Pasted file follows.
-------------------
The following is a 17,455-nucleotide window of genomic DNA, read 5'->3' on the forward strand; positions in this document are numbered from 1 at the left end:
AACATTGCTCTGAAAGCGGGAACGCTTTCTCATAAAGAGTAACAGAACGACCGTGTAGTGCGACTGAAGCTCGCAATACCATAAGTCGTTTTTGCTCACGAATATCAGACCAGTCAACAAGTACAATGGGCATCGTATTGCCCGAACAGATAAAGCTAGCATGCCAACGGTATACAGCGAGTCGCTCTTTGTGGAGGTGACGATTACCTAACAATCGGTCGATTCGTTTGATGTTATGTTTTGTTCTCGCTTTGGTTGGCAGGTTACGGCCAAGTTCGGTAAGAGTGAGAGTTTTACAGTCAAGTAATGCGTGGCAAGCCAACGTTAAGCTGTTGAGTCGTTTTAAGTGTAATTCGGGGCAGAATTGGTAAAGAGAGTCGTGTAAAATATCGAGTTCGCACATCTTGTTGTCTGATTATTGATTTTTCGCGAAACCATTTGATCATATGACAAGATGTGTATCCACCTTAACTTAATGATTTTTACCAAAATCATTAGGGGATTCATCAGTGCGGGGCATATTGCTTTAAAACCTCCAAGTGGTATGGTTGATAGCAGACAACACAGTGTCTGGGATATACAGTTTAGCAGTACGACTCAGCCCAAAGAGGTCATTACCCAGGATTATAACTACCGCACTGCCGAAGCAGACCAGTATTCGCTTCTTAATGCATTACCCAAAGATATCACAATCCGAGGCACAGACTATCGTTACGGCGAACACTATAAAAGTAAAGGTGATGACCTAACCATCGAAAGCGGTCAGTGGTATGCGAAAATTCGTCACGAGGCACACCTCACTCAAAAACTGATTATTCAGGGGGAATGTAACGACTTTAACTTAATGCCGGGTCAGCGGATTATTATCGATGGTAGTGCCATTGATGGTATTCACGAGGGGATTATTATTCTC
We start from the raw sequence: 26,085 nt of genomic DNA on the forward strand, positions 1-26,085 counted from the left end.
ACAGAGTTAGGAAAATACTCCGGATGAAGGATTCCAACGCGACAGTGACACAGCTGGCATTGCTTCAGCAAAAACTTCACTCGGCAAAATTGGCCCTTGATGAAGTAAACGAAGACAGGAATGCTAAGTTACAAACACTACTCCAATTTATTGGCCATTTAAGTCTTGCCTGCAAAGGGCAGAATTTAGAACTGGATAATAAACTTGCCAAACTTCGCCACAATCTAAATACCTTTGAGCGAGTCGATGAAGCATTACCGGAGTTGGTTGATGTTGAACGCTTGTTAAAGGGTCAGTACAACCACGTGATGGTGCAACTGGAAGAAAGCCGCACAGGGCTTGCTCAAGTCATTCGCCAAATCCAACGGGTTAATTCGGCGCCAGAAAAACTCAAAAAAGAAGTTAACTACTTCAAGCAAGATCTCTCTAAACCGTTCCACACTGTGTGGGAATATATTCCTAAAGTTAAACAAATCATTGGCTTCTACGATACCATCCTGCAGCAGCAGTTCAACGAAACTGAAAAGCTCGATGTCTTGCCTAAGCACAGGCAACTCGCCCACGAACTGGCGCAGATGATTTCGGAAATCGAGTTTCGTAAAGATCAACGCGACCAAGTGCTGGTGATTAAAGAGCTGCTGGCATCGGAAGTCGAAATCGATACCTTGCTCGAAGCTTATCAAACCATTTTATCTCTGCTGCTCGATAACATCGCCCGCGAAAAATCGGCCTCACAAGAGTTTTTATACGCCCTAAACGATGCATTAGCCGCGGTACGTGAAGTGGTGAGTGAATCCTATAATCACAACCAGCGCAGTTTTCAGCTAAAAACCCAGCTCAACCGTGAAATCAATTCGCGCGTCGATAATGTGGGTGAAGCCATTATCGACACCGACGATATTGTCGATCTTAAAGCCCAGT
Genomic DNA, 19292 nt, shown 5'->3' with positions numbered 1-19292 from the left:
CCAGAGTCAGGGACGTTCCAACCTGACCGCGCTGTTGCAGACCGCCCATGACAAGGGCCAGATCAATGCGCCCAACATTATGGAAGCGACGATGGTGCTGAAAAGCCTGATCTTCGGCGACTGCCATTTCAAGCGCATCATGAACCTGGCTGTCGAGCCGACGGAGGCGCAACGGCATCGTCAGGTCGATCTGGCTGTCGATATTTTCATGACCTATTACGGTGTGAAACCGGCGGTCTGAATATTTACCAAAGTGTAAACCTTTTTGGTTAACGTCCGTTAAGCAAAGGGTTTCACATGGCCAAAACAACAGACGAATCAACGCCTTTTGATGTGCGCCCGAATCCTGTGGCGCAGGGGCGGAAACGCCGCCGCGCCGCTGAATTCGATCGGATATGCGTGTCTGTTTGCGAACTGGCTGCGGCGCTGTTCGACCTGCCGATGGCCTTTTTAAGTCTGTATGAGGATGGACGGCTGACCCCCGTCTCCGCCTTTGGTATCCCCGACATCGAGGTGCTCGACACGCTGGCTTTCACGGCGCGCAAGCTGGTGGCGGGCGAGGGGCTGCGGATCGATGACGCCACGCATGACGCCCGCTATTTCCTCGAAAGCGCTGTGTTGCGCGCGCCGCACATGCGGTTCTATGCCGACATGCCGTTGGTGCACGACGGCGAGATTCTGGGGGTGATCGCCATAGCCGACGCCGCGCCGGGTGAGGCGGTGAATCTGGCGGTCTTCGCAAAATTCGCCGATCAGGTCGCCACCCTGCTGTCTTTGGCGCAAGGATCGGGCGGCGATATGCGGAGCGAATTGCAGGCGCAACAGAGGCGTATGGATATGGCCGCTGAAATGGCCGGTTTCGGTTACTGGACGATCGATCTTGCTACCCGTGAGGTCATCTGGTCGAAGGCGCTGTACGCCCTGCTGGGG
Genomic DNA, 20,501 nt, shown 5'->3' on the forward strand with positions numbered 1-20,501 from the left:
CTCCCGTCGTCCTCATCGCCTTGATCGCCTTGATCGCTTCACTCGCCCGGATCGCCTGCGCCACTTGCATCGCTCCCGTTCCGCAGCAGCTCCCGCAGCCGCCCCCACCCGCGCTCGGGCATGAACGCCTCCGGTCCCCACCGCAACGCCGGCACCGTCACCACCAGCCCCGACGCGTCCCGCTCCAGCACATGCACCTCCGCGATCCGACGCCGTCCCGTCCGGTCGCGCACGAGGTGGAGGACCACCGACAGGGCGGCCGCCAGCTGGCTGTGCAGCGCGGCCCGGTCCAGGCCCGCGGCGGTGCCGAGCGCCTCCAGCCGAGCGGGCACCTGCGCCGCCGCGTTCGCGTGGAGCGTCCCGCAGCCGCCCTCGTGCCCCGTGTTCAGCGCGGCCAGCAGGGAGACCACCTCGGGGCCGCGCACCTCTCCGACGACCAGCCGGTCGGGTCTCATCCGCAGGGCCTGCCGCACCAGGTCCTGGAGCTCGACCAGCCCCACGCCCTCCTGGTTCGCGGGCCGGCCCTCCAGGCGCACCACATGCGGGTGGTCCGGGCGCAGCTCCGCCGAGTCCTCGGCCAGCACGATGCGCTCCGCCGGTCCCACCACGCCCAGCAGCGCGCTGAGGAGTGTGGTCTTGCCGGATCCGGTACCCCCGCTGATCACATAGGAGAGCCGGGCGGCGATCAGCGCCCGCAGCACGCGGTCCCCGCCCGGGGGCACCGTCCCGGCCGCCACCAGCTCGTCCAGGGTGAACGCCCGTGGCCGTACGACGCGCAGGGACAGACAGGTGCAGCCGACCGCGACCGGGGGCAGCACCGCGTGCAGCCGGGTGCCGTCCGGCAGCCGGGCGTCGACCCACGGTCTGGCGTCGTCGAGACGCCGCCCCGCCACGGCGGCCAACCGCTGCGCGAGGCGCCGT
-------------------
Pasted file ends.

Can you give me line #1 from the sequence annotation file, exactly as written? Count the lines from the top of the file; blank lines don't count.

The following is a 17,455-nucleotide window of genomic DNA, read 5'->3' on the forward strand; positions in this document are numbered from 1 at the left end: